March is here. In Australia, March 1 is the beginning of autumn. Days are gradually shortening and soon we will turn back the clocks. Now it is dark when we rise in the morning – even darker for Mr O who leaves home at 6:15 am. The days get progressively cooler, although we may still get the odd hot day this month.
While native Australian trees tend to be evergreen, we have many, many plane trees planted around the city precincts. These provide valuable share in the hot summer months. Now they are losing their leaves to allow winter sunshine to warm us in the coming months.
The leaves make such a mess! Yesterday I snapped this shot beside my car. I was off-site to attend a meeting and by the time I came out, my car was almost axle deep in leaves.
There has been talk that we should replace the foreign trees with natives, the argument being they take a lot of care and water. We have been on severe water restrictions for some years. These have been relaxed a little this year, but we are still restricted in our use of the precious liquid. There is a great shot of the plane trees in Swanston Street, during summer, to be found at Melbourne Today.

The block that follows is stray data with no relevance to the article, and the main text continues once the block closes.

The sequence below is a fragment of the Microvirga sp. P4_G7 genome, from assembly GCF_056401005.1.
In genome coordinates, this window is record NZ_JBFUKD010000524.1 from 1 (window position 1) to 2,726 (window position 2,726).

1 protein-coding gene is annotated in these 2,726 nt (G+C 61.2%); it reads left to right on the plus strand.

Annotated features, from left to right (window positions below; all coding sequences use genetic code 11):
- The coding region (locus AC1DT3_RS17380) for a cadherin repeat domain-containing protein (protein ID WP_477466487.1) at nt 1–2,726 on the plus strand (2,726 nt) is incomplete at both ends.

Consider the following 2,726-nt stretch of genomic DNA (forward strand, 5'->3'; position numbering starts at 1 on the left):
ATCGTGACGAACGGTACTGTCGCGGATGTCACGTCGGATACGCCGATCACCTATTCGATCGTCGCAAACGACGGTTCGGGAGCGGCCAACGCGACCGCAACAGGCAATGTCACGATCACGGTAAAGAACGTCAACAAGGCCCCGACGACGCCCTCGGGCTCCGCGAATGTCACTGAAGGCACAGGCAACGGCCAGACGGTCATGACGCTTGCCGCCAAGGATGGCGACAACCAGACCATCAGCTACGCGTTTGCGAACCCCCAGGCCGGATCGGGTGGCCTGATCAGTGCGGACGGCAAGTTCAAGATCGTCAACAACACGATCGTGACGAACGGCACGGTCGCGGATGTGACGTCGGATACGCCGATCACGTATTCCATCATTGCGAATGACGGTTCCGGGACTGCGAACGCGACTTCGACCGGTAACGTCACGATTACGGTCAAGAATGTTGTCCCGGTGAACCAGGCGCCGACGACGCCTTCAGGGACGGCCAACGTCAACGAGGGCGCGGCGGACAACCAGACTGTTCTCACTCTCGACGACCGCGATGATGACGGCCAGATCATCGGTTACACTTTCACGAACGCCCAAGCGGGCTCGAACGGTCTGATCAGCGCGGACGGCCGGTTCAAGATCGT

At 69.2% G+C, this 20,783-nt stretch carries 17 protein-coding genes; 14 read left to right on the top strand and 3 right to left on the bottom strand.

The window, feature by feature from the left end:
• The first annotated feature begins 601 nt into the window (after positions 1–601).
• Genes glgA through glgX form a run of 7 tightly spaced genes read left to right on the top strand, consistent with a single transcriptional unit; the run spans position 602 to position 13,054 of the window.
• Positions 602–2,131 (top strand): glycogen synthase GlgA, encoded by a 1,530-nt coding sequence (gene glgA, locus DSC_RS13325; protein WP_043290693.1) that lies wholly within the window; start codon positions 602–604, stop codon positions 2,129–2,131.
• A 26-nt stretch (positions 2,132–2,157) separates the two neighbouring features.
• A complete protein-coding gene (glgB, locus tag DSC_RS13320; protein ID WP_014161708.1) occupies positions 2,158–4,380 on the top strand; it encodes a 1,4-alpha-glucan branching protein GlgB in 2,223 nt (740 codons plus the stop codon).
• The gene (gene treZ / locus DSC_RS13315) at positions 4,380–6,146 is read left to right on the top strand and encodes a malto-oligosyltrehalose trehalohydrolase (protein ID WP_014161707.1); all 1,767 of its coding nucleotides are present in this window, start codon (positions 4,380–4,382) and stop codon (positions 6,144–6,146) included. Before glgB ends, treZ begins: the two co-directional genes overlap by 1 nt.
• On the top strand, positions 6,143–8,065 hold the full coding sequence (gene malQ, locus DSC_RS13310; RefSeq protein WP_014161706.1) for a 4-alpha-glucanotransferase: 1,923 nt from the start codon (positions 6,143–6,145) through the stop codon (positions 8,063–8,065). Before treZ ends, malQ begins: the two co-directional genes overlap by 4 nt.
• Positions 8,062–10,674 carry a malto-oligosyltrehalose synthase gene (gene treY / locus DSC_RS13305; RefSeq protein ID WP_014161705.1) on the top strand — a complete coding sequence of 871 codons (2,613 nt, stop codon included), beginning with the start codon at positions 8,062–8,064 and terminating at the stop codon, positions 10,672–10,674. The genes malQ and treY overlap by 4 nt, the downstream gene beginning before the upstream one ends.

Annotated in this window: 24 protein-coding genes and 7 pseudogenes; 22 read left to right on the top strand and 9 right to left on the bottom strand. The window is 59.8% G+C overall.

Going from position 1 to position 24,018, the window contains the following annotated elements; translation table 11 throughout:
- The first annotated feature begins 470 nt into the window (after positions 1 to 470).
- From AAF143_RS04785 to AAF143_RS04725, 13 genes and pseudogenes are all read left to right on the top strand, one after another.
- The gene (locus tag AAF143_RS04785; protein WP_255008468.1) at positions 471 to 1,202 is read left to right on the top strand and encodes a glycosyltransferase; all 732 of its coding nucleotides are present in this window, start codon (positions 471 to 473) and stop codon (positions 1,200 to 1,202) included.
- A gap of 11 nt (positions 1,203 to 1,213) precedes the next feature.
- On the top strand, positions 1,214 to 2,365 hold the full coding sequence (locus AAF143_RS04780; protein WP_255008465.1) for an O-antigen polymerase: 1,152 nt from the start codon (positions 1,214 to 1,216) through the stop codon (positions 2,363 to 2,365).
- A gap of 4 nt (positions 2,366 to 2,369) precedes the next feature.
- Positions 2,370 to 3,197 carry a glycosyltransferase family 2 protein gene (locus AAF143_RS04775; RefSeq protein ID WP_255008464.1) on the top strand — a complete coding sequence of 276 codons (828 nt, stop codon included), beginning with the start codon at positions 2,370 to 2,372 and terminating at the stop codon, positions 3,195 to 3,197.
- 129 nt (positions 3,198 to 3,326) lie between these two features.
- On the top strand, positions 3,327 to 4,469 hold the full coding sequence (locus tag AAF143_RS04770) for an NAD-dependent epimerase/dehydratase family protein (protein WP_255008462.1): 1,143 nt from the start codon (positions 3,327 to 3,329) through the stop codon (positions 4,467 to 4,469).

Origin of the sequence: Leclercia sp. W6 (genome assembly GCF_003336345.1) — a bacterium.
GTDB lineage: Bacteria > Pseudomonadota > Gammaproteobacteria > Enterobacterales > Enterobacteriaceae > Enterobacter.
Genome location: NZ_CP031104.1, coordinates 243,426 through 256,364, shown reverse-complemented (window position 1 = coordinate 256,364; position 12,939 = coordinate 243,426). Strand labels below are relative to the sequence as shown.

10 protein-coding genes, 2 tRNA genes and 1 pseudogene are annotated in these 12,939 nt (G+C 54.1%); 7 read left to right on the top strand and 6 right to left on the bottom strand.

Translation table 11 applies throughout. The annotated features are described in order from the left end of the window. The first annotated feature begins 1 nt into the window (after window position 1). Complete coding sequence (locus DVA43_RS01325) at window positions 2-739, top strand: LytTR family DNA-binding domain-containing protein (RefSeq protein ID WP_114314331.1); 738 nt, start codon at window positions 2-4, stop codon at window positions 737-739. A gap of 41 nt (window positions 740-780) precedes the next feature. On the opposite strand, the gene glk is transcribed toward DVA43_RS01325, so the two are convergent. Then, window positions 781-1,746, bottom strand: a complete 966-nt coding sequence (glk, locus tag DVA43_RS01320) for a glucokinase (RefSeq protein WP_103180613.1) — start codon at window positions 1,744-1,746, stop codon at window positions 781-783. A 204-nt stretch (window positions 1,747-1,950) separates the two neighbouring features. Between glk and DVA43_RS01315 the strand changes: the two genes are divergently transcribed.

The photo to the left is of plane trees in London, flaunting full foliage. Perhaps those who want them replaced are correct, perhaps we should be planting Australian natives. Yet the green of plane trees is so lovely in summer.
As I took a few moments to watch the dead leaves fluttering in the wind, I thought how fragile the gift of life really is. The tree lives on, yet the leaves die each year, disintegrating and returning nutrients to the soil. The cycle of life.
Of course, in our civilised way of life, the leaves are really falling on concrete and are swept up by the street cleaners to go I know not where. I hope the leaves find their way into compost.
As I walked to my car, the leaves crunched underfoot: dry, parched and broken.
Winter approaches, they reminded me.
I smiled. Winter brought my family home. They have been here 9 months. I climbed into the car and drove happily home. I had mouths to feed.